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The Little Jazz Man

Jimmy Scott still lives for the music.

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Jimmy loves jazz: Scott plays the Tri-C JazzFest - Thursday.
  • Jimmy loves jazz: Scott plays the Tri-C JazzFest Thursday.

At 76, Jimmy Scott still cares about the music. Other folks his age worry about getting a good booth at the early-bird buffet; Scott scans lists of songs written by the 20th century's greatest tunesmiths -- Duke Ellington, James Van Heusen, Johnny Mercer -- to record and sing onstage.

Scott, a Cleveland native and resident, is one of jazz's last living treasures. His name may not evoke the same nods of recognition that Ella's, Billie's, and Frank's do, but his voice is every bit as captivating.

Before he was Jimmy Scott, he was Little Jimmy Scott. Kallman's Syndrome, a hereditary hormonal deficiency, stunted his growth, and his voice never deepened. Back in the late '40s, some of the songs he recorded with Lionel Hampton's band were mistakenly credited to a female singer. But for more than five decades, that golden voice (Billie Holiday once said it was her favorite) has enchanted.

"When people begin to listen [more closely], they understand the value of jazz," Scott says, the words rapidly leaving his mouth, in contrast to his deliberate singing style. "Jazz says, 'Create and be creative.' That's where it's coming from. It's always been here, and it's in every culture we know. It's a powerful musical element. [Other music styles] have to fight and make noise to keep alive. Jazz doesn't have to do that."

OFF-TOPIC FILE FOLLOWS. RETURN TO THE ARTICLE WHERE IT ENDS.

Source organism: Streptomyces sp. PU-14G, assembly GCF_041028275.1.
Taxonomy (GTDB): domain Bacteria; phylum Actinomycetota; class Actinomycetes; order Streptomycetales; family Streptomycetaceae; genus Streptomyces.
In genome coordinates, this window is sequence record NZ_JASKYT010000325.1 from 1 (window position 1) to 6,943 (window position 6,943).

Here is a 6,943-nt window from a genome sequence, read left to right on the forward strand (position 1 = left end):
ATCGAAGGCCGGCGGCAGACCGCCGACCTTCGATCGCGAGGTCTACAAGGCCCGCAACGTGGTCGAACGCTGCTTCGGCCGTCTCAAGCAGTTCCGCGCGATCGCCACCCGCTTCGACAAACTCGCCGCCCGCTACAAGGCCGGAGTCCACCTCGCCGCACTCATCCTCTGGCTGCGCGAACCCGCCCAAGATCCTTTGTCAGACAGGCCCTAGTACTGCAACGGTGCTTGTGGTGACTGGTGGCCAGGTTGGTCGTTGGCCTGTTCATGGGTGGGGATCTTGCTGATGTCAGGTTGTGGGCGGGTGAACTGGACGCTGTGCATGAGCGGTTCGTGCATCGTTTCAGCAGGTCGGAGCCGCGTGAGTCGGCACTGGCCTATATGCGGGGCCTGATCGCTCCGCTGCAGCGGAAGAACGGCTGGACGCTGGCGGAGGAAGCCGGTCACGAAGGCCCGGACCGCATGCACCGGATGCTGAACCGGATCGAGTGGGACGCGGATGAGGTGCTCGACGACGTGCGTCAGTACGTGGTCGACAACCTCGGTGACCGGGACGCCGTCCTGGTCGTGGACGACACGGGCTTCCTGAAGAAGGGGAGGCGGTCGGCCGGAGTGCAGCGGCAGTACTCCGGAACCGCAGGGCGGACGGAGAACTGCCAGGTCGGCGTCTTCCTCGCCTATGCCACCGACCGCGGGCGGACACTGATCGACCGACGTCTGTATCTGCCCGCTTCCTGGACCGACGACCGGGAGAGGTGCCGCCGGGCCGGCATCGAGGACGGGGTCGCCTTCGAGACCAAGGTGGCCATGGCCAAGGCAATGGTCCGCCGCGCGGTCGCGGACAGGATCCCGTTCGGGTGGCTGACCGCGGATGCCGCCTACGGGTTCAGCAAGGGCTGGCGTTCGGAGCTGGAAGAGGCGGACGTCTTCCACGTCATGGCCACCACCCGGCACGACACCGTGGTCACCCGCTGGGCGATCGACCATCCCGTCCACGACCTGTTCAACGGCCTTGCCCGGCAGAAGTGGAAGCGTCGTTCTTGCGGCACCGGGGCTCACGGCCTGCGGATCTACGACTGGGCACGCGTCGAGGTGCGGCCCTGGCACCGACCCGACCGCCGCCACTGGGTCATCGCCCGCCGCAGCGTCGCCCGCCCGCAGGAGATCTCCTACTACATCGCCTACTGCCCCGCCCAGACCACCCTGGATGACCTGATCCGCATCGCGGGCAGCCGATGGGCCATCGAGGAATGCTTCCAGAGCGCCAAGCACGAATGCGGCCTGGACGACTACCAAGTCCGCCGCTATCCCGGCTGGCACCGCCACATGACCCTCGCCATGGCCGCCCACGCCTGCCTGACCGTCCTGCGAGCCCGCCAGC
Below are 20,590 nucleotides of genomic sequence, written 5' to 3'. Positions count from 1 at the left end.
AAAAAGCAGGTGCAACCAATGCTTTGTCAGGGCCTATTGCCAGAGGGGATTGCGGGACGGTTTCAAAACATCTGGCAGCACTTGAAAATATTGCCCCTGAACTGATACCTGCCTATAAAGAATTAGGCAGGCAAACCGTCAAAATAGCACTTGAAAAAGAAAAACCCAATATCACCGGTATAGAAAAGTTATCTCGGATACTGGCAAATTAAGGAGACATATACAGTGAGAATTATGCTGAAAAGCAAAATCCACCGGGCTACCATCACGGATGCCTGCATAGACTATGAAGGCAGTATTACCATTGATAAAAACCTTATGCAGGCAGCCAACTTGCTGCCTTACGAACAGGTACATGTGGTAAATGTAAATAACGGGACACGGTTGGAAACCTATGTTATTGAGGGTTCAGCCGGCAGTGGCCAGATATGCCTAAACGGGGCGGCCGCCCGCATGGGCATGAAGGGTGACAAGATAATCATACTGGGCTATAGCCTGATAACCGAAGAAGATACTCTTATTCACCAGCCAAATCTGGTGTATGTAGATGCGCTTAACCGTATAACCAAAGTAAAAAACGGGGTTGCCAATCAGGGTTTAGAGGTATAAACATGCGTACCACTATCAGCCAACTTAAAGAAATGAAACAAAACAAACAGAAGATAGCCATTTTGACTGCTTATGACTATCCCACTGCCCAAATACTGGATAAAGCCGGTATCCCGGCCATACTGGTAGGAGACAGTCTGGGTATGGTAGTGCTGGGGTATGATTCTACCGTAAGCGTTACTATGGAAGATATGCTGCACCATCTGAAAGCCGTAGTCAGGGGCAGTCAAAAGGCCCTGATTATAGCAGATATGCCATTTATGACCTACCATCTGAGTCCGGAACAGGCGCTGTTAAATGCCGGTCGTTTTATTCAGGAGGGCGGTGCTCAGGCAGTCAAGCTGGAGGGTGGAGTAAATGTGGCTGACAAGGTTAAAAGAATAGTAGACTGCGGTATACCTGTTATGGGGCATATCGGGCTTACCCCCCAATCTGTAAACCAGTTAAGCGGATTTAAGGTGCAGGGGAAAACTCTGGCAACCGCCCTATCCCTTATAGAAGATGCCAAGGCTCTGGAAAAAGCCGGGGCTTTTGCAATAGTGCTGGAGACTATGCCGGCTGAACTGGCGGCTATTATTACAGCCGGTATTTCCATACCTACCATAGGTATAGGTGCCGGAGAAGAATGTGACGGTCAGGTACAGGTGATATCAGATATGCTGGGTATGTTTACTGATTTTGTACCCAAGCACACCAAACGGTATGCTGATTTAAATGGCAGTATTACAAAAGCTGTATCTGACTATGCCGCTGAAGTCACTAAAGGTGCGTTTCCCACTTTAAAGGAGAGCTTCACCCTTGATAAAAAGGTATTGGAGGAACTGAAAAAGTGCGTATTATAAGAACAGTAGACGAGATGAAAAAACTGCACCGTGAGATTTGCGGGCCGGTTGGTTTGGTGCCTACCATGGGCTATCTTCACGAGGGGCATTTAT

Scott's last two albums were primarily ballad collections. His new one, But Beautiful, swings; it picks up the pace, as if Scott is racing life itself. "I never had the opportunity to do my versions of these songs," he explains. "I love the stories they tell and wanted to tell them."

There were years, between the mid-'70s and his 1990 comeback (which filmmaker David Lynch was somewhat responsible for), when Scott quit the music industry. He worked as a hotel shipping clerk and cared for his ailing father. But the music never left him. In the past 10 years, he's recorded and released seven albums, including one filled with contemporary songs written by the likes of Prince, Elvis Costello, and Elton John.

"I got paired with new writers who were writing pop tunes," he says. "I'm interested in what they do. It's just a matter of tempo or speed to give you the necessary [tone]."

This fall, a biography is due, written by R&B historian David Ritz. It will detail Scott's relationship with jazz giant Charlie Parker, his battles with alcohol, and the misguided admiration of gay male fans (who wrongly assumed that Scott's high vocal range was indication of homosexuality). Mostly, though, it's about the music. Always the music.

"Great standard ballads will live forever," Scott says. "Coming from the school of entertainment that I came from, it gave me a different outlook. We had a totally different thing. Other [singers] just weren't expressing it. I've always enjoyed the show, and I enjoy playing my part in the show."

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